Most people have heard the phrase “Tower of Babel” whether they have heard the biblical story or not. The story about how God broke up the mass of humanity at the Tower of Babel by turning their one language into many is found in Genesis 11:1-9. But few people, even serious Bible readers, understand its real significance. Its importance transcends the variety of human languages. It’s actually the focal point of the Bible’s theology of spiritual warfare.
The relationship between the Tower of Babel story and spiritual warfare derives from several passages, none more important than Deuteronomy 32:8-9:8When the Most High gave to the nations their inheritance, when he divided mankind, he fixed the borders of the peoples according to the number of the sons of God.9 But the Lord’s portion is his people, Jacob his allotted heritage. (ESV)
The key thing to see in these verses is that the Most High, the God of the Bible, divided humankind into many nations “according to the number of the sons of God.” Many English translations do not read “sons of God” in Deuteronomy 32:8. Instead those translations will say “sons of Israel” or “children of Israel.” The difference is due to a divergence found in Hebrew manuscripts for these verses. The traditional Hebrew text of the Old Testament (the “Masoretic Text”) has beney yisrael (“sons of Israel”). However, the oldest textual evidence known for Deut 32:8 (the Dead Sea Scrolls) reads beney elohim (“sons of God”).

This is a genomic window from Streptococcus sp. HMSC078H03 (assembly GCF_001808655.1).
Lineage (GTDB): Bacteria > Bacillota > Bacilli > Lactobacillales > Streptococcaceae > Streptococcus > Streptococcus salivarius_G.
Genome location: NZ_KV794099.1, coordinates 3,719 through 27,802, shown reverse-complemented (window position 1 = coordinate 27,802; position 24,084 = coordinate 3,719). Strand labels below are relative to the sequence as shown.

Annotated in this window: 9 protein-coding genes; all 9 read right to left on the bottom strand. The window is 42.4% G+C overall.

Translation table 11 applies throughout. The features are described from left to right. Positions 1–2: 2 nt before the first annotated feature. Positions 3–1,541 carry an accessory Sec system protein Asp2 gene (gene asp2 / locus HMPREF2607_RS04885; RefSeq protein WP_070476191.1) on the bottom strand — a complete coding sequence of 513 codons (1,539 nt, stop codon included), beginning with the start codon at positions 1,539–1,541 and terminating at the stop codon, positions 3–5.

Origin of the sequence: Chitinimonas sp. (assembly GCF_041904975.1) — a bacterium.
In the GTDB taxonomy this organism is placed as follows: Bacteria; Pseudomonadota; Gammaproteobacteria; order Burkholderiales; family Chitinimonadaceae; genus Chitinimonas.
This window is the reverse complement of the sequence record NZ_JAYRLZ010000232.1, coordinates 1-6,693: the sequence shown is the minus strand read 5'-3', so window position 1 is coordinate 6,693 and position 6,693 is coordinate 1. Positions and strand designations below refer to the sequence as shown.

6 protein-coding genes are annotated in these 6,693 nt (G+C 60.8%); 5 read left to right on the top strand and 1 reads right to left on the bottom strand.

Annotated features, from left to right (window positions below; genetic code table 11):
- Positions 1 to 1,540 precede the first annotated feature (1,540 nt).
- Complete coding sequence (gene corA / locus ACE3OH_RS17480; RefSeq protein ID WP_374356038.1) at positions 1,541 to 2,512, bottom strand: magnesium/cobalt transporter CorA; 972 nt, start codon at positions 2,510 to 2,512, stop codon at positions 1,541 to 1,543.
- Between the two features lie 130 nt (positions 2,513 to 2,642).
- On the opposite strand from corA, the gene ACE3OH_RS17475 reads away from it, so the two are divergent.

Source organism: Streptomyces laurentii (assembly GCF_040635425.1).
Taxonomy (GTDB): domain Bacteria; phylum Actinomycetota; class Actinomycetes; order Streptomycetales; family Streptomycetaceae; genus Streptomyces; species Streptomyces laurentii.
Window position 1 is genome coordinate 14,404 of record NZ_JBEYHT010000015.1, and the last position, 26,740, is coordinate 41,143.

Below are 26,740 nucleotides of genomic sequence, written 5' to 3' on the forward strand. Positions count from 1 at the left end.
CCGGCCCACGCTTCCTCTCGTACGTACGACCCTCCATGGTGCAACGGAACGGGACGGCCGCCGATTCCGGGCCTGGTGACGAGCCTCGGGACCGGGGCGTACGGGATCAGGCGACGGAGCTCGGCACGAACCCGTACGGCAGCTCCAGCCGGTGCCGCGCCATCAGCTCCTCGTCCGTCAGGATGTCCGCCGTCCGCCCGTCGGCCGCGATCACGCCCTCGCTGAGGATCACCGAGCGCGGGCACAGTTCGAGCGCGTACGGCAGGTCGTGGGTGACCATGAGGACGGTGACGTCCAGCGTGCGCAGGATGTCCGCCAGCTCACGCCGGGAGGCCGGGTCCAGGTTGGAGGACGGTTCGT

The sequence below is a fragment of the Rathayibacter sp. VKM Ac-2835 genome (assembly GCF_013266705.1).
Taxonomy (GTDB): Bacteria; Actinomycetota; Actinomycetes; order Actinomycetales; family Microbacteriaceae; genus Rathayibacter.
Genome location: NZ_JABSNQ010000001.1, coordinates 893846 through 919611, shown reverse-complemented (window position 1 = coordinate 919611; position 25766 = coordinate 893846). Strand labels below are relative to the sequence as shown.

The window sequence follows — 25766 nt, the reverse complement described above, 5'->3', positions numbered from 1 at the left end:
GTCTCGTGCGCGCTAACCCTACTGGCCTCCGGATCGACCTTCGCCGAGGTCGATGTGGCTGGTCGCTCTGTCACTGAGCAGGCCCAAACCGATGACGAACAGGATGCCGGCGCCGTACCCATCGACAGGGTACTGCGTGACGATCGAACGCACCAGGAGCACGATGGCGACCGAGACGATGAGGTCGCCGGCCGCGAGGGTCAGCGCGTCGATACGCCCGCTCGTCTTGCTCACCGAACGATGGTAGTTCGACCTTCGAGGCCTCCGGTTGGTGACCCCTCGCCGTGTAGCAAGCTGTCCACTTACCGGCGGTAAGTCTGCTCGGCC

The Tower of Babel and Holy Ground: The Sons of God
There are a number of scholarly arguments that establish that “sons of God” found in the Dead Sea Scrolls is the original text of this biblical passage. I’ve written a scholarly journal article about that (see below). But as I wrote in my book The Unseen Realm, you don’t need to be a textual critic to see that “sons of God” is correct:
. . . Deuteronomy 32:8–9 is what the verse originally said. You just need to think a bit about the wrong reading, the “sons of Israel.” Deuteronomy 32:8–9 harks back to events at the Tower of Babel, an event that occurred before the call of Abraham, the father of the nation of Israel. This means that the nations of the earth were divided at Babel before Israel even existed as a people. It would make no sense for God to divide up the nations of the earth “according to the number of the sons of Israel” if there was no Israel. This point is also brought home in another way, namely by the fact that Israel is not listed in the Table of Nations.